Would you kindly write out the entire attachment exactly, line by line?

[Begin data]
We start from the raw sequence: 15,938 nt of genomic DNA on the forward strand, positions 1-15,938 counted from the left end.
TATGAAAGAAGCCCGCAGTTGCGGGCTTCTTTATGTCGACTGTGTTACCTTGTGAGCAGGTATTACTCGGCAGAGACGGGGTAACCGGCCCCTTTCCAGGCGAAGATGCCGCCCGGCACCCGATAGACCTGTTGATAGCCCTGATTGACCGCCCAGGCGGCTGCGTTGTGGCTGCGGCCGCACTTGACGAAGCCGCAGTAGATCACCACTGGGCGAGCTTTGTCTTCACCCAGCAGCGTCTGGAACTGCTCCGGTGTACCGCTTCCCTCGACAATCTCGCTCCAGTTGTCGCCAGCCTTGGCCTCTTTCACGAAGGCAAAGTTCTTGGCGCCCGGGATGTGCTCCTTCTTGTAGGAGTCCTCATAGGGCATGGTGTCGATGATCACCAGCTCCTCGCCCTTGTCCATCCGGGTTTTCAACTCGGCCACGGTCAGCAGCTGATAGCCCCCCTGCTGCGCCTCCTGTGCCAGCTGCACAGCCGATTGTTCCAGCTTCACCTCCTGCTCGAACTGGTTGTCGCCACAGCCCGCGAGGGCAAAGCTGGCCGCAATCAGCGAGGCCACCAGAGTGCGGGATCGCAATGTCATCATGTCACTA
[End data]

We start from the raw sequence: 15,938 nt of genomic DNA on the forward strand, positions 1-15,938 counted from the left end.
TATGAAAGAAGCCCGCAGTTGCGGGCTTCTTTATGTCGACTGTGTTACCTTGTGAGCAGGTATTACTCGGCAGAGACGGGGTAACCGGCCCCTTTCCAGGCGAAGATGCCGCCCGGCACCCGATAGACCTGTTGATAGCCCTGATTGACCGCCCAGGCGGCTGCGTTGTGGCTGCGGCCGCACTTGACGAAGCCGCAGTAGATCACCACTGGGCGAGCTTTGTCTTCACCCAGCAGCGTCTGGAACTGCTCCGGTGTACCGCTTCCCTCGACAATCTCGCTCCAGTTGTCGCCAGCCTTGGCCTCTTTCACGAAGGCAAAGTTCTTGGCGCCCGGGATGTGCTCCTTCTTGTAGGAGTCCTCATAGGGCATGGTGTCGATGATCACCAGCTCCTCGCCCTTGTCCATCCGGGTTTTCAACTCGGCCACGGTCAGCAGCTGATAGCCCCCCTGCTGCGCCTCCTGTGCCAGCTGCACAGCCGATTGTTCCAGCTTCACCTCCTGCTCGAACTGGTTGTCGCCACAGCCCGCGAGGGCAAAGCTGGCCGCAATCAGCGAGGCCACCAGAGTGCGGGATCGCAATGTCATCATGTCACTA